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Relief for JNU students

Students will be allowed to register for the current semester by paying their hostel fees at the old rates
A JNU student at a protest over the hostel fee hike outside the UGC office at ITO on November 13, 2019
A JNU student at a protest over the hostel fee hike outside the UGC office at ITO on November 13, 2019
(PTI)

Our Special Correspondent   |   New Delhi   |   Published 24.01.20, 09:18 PM

Delhi High Court on Friday ordered the JNU administration to allow students to register for the current semester by paying their hostel fees at the old rates, handing the students’ union a shot in the arm.

The students have been on strike for three months after changes, which included a fee hike, were made to the hostel manual. The strike has continued despite concessions to an undefined category of “below poverty line” students, the temporary withdrawal of a new category of fees, and a mob attack on the strikers and teachers earlier this month.

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Friday’s court directive came on a plea from students’ union office-bearers against the changes.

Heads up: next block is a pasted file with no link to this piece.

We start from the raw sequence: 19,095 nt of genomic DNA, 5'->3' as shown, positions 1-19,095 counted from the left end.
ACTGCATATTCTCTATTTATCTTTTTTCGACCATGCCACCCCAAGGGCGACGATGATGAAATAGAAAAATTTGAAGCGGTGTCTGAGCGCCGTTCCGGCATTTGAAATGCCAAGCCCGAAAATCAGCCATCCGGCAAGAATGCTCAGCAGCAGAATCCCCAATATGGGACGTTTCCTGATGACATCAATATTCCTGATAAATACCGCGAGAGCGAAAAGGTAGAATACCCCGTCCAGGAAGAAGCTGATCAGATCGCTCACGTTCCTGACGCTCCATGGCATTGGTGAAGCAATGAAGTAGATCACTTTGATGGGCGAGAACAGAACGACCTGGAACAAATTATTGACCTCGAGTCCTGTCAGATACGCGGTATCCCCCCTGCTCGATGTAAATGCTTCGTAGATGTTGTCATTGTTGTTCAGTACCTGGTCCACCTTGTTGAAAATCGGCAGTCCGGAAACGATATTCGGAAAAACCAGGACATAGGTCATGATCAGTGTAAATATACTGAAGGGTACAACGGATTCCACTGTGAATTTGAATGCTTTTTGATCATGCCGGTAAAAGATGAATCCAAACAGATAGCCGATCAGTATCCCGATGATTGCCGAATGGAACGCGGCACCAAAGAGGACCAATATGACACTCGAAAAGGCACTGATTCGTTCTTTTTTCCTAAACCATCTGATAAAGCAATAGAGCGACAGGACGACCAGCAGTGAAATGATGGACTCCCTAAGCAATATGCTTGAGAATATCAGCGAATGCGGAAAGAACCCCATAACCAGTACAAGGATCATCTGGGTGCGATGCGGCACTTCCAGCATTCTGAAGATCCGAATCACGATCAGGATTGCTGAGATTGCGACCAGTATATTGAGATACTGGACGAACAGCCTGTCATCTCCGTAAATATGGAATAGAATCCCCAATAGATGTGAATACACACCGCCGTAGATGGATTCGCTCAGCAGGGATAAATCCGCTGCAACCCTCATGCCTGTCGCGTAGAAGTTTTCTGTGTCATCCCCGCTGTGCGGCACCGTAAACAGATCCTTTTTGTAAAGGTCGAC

“However, since I am told that nearly 90 per cent of the students have already registered and have paid their fees as per the new manual, insofar as the remaining students are concerned, they will be permitted to register qua the Winter-Semester 2020 as per the provisions prevailing prior to 28.10.2019…. The students who fall in this category will get themselves registered within one week of the receipt of a copy of this order,” the court said.

“The aforesaid directions have been passed in the hope that both sides will engage in constructive dialogue and break the prevailing logjam.”

The next hearing is on February 28.

During the hearing, Justice Shakdher had said: “The government cannot get out of education.... The government has to fund public education.… (The) responsibility to pay salaries cannot be on the students.… Someone has to find the funds.”

Akhil Sibal, the students’ counsel, had argued that the changes to the hostel manual had been made without consulting the students’ elected representatives, and that the BPL category had been left undefined.

Additional solicitor-general Pinky Anand said the human resource development ministry and the University Grants Commission should also be made parties to the case, to which the court agreed.

The court also said that all the benefits the old norms granted to students from the backward classes should continue for now.

A students’ union statement said: “The JNUSU is grateful to the Hon’ble High Court for granting this relief. We wish to appeal to the student community to take registration at the old rates within the next week. We also wish to inform the administration that we have always been open for dialogue.”



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